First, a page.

There's an abundance of business strategy tomes to mug up on but some of the best advice comes from other sources.

The Art of War, written 2500 years ago by the Chinese General Sun Tsu, for instance, is still frequently digested by business leaders. We asked a panel of current and former CIOs for their business strategy tips.

What is business strategy?
Business strategies consist of several components but there are two big points for the IT chief to consider. The first is the commercial strategy, which is all about product and customers.

This isn't always the CIO's sphere of influence, although he or she must know it inside out.

The second is the business model, which is concerned with, among other things, how to segment customers and deliver product. This is the realm of the CIO and it's your task to engage with it and, if necessary, change it.

Align IT to the business
The alignment mantra is pretty old hat, but for some companies and CIOs it never goes away. If you're not doing that as a bare minimum, there's going to be a problem.

Ideally IT should be fused to the business, supporting it and following it all the way.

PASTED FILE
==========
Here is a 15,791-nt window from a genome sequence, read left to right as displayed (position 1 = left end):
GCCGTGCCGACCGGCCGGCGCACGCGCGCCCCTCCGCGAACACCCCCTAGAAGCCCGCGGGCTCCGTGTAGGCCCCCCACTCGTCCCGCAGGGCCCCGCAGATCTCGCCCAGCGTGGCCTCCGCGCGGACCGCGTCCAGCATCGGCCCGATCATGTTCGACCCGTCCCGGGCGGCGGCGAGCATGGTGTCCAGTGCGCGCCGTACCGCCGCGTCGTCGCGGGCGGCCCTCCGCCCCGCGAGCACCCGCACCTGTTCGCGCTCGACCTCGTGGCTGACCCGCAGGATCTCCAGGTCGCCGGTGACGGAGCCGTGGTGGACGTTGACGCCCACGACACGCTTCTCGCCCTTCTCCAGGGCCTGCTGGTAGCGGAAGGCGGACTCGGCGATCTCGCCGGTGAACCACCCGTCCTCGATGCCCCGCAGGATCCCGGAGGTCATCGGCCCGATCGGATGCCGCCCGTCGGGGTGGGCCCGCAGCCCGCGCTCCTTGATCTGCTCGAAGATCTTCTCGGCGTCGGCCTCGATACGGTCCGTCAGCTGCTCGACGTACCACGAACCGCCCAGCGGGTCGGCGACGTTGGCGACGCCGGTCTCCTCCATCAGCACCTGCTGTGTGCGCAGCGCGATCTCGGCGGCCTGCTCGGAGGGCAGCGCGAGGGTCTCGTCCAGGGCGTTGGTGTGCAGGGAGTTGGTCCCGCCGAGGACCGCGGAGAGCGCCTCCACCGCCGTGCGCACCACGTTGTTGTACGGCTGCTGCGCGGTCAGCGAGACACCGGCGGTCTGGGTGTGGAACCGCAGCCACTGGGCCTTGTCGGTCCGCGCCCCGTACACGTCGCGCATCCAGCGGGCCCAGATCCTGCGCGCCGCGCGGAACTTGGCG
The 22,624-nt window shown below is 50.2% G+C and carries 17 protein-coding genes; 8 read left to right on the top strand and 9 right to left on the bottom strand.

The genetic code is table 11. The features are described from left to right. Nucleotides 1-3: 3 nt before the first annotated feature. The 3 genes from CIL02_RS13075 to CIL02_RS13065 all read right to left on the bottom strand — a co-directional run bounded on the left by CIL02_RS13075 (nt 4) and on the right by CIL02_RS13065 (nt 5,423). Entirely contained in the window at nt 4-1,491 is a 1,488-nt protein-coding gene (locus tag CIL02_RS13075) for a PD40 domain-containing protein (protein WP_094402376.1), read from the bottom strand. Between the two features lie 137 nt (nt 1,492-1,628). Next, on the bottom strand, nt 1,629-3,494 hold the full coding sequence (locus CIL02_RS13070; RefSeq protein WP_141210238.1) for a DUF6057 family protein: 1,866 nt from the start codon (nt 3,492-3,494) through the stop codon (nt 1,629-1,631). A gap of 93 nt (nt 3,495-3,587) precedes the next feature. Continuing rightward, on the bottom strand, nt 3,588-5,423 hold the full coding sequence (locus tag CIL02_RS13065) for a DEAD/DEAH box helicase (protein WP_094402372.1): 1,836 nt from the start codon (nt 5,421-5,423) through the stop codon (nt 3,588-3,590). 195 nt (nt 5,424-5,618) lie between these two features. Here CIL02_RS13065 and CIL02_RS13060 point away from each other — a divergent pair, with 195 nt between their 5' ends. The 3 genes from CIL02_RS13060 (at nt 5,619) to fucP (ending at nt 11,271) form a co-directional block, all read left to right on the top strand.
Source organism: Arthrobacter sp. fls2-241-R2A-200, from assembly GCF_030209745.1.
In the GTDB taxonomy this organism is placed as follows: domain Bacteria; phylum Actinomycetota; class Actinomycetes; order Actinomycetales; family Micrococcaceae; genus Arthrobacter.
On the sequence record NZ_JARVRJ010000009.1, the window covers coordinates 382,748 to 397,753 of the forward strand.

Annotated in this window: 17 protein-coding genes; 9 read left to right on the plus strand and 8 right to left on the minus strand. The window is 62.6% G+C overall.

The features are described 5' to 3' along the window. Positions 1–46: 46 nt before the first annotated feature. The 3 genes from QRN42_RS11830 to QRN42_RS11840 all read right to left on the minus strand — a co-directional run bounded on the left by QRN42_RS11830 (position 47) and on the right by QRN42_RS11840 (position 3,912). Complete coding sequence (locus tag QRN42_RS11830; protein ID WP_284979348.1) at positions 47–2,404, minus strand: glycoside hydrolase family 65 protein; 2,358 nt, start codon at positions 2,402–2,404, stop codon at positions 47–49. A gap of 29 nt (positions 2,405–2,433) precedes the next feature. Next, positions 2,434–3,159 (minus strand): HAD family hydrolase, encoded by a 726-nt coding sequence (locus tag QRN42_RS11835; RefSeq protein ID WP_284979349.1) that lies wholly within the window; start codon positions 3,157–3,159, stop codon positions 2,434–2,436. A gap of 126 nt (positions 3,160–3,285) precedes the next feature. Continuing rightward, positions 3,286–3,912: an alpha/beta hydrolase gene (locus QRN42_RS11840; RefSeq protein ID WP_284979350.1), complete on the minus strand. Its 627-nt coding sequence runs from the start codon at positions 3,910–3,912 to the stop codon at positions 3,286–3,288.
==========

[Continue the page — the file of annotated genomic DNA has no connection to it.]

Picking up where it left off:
Sometimes this is referred to as an information systems strategy, where infrastructure stuff is pure IT strategy. There's a toolkit of methods and techniques to help you evaluate and put information systems strategy in place.

The first step is to call a workshop and get senior business leaders involved in the necessary analysis.

Conduct analysis
There are lots of fancy names for methods but they all amount to the same thing and are pretty straightforward.

Your analysis should identify the business' objectives and then, how information systems can support or improve their delivery. In retail, for example, it may be a calculator that tells a customer at the till how much they have saved by not shopping at Tesco that week.

Another analysis will deconstruct the value chain and how information is passed up and down it. If this can be made more efficient, it could help you flog more products.

Devise a business strategy
If you're working in a business where the strategy isn't sufficiently articulated to be able to harness IT to it, there's a problem.

You can't talk about business-driven IT strategy and then step away because there isn't a business strategy. At that point you have to facilitate it.

Call a workshop of senior business leaders to examine the last 10 major decisions the company has made and infer business strategy from these.

Present this back to the CEO and ask for confirmation. Or facilitate a more formal articulation of business strategy that will be useful to the entire business.

Call in a business school
The advantage of calling in a third party to do the facilitation is that they are independent and impartial with no axe to grind.

The findings will be respected and there will be co-operation from your colleagues. The external partner can then be responsible for facilitating workshops, organising the interviews of all major stakeholders and.